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ASX defies ‘bloodbath’ expectations, bargain hunters buy up resources stocks

The ASX shrugged off Wall Street, and commodity prices fell as bargain hunters pounced on cheaper mining and energy stocks. Despite Wall Street, the Australian share market climbed, and commodity prices fell as bargain hunters bought up resource stocks. After tumbling 2.1 percent on Monday – the worst fall in seven months – the S&P/ASX200 index firmed 0.35 percent to 7273.8. The All Ordinaries Index lifted 0.33 percent to 7563.1. CommSec analyst Steven Daghlian said the local bourse performed “nowhere near” what futures were suggesting, despite concerns Chinese property giant Evergrande could collapse.

“We had completely shaken off the declines from the US market last night – it was the worst day in four months, down by about 1.7 percent,” Mr. Daghlian said. Chief executive Ivan Tchourilov said another “bloodbath” had been expected on the local market. Resources stocks were seemingly unaffected by a massive fall in commodity prices overnight. Mr. Daghlian said it appeared puzzling and counterintuitive that iron ore miners stood out. “The iron ore price … fell by 6.7 percent in the past day and has fallen to a 16-month low,” he said.


“It’s down 60 percent from the highs hit back in the middle of May. But remember yesterday, we had significant declines for most of the iron ore players, and they’ve also been the hardest hit since the start of this month. “Some bargain hunters perhaps jumping in and taking advantage of the recent sell-off.” Rio Tinto improved 0.49 percent to $95.71, BHP added 0.59 percent to $37.75, Fortescue lifted 0.34 percent to $14.75, Mount Gibson Iron rallied 6.17 percent to 43 cents, and Champion Iron gained 4.24 percent to $4.67.

“Remember Champion Iron is still trading 26 percent down from the end of August, with investors looking towards iron ore futures for guidance,” Mr. Tchourilov said. The energy sector strengthened after falling about 3 percent on Monday, with Woodside rising 1.65 percent to $20.92, Oil Search putting on 1.08 percent to $3.76, and its takeover suitor Santos appreciating 1.14 percent to $6.19. “Oil supply woes have been extended in the US. However, concern over the Chinese property sector is putting a cap on the recent price spike,” Mr. Tchourilov said.

ANZ inched one cent higher to $27.15, Commonwealth Bank declined 0.47 percent to $100.34, National Australia Bank backtracked 0.88 percent to $27.10, and Westpac shed 0.44 percent to $25.19 while Macquarie Group retreated 1 percent to $171.93. AusNet went into a trading halt at $2.36 after receiving improved indicative cash and scrip takeover offer from gas pipeline business APA Group. The power lines operator engaged with the company once its exclusivity period with a rival suitor and Canadian asset management giant Brookfield concluded.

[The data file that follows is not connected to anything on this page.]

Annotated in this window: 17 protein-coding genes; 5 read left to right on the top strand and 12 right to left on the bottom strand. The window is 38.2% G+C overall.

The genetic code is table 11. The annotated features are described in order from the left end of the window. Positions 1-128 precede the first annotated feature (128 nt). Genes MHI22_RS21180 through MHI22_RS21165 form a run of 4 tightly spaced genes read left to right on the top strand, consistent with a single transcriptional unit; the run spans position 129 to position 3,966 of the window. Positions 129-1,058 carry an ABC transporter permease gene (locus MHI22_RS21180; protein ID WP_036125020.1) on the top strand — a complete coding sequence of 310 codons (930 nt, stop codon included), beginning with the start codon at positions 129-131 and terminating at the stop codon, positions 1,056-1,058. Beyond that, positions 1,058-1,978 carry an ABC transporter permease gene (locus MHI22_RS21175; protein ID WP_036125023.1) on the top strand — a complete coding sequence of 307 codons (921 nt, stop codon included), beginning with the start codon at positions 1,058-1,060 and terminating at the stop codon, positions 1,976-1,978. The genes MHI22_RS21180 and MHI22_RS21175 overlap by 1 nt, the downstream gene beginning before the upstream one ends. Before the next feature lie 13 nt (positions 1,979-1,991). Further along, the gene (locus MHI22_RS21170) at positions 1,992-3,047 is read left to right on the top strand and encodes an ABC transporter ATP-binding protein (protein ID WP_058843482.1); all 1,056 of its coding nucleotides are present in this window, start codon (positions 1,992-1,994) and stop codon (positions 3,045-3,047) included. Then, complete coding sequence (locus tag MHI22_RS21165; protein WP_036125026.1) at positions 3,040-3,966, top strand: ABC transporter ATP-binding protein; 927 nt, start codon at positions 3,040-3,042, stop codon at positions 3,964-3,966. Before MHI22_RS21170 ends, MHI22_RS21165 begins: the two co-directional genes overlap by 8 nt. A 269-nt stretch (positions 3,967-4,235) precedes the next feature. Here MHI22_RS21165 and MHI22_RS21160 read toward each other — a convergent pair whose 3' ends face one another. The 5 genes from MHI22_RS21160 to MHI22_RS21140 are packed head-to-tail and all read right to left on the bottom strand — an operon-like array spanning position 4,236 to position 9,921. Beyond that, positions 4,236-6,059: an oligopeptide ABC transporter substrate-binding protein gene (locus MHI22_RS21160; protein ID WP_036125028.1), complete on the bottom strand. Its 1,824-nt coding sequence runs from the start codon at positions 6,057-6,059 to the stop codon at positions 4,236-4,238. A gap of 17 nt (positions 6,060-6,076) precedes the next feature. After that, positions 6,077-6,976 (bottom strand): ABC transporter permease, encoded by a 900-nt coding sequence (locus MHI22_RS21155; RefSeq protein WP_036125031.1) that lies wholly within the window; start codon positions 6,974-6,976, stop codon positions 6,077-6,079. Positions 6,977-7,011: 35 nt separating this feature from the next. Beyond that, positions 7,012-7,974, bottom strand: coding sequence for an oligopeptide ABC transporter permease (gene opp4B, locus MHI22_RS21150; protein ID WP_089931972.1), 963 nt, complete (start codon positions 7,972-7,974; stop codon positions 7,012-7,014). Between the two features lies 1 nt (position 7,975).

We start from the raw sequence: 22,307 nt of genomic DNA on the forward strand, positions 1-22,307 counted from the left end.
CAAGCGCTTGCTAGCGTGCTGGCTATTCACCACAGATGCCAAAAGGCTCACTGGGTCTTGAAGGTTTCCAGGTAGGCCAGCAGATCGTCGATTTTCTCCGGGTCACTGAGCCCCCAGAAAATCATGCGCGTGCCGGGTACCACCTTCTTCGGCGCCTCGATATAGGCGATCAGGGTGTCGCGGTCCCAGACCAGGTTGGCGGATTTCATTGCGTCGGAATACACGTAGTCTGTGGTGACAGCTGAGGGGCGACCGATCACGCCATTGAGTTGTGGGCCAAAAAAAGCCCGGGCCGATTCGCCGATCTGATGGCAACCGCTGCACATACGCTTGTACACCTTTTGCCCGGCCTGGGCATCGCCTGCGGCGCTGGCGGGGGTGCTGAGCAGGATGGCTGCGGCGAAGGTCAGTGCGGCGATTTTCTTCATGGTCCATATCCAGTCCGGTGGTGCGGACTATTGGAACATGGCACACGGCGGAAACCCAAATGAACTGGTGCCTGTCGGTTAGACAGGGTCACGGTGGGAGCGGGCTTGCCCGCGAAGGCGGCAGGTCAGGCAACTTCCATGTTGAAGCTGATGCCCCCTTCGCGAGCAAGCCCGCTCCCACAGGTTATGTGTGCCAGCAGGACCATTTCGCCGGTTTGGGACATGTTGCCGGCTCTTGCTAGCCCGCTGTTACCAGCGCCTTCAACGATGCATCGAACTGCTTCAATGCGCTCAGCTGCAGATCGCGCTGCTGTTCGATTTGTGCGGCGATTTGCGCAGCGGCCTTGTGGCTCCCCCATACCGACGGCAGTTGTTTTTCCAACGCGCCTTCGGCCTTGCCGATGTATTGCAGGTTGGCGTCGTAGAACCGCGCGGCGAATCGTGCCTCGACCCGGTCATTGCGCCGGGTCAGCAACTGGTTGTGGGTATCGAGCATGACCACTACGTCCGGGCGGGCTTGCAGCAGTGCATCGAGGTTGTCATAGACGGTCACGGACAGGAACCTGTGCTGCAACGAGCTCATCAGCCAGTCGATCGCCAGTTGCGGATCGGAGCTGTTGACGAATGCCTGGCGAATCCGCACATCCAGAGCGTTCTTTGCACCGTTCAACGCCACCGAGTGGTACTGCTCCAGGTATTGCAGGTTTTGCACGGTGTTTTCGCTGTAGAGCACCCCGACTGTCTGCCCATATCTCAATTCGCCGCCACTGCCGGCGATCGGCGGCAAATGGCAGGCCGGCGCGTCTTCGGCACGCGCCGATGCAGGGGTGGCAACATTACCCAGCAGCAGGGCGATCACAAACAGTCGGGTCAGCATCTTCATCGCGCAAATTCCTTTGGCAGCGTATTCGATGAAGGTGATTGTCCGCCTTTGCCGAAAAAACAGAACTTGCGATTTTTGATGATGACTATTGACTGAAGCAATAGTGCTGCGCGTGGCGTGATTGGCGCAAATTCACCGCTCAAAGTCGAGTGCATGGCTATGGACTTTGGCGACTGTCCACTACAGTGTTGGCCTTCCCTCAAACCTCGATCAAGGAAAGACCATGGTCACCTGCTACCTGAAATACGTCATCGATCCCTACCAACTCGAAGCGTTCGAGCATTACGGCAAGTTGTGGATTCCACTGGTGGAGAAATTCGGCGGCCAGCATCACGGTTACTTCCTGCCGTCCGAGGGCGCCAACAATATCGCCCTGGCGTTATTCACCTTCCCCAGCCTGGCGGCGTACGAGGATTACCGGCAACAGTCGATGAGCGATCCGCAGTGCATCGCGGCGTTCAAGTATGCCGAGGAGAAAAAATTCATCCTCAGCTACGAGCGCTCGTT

Brookfield lobbed a sweetened indicative bid of $2.50 per share on Monday and is conducting due diligence on AusNet, which says there is no certainty it will lead to a binding offer. Retailer Kathmandu released its preliminary full-year report, flagging a massive profit surge and reporting solid sales performance by Rip Curl and Oboz, driven by more people surfing and hiking. Boss Michael Daly said Rip Curl’s wholesale order books were now significantly above pre-Covid levels, while the forward order book for Oboz was at its highest level ever. But Kathmandu stores continued to be hit by ongoing lockdowns and travel restrictions, including during the critical winter trading period.

Covid restrictions have also driven up freight costs and caused delivery delays. Shares in the group dropped 1.4 percent to $1.41. Coal miner, New Hope advanced 4.37 percent to $2.15 after reporting a return to full-year profitability. Crop protection specialist Nufarm continued to trade strongly, rising 4.23 percent to $4.68. “Nufarm has found its footing after a death cross in early August, and a breakout above the 200 day moving average here could indicate an uptrend for technical traders,” Mr. Tchourilov said. In economic news, the Reserve Bank of Australia board released the minutes of its latest meeting, saying economic recovery from the highly infectious Delta variant could be slower than the rebound earlier in the pandemic, given restrictions would likely be lifted gradually.

“The RBA’s updated assessment is now more in-line with the view of Commonwealth Bank group economists, who do not expect a return to the robust pre‑Delta economic growth path until the second half of 2022,” CommSec senior economist Ryan Felsman said. The weekly ANZ-Roy Morgan consumer confidence rating rose by 0.2 percent to a nine-week high of 103.3, compared to a long-run average since 1990 of 112.5. The CBA Household Spending Intentions Series revealed retail spending plans were soft in August but showed some stabilization from recent declines. The Aussie dollar fetched 72.77 US cents, 53.14 British pence, and 61.98 Euro cents in afternoon trade. Published initially as the Australian sharemarket shakes off Wall Street, commodity price falls as bargain hunters pounce on resource stocks.

Gemma Broadhurst
I am a writer by profession, and I love to write in my spare time. I am one of the most experienced writer for newspriest. I always make sure that whatever is written on my blog is 100% genuine and true. I am a University of Florida graduate pursuing a Master's degree.

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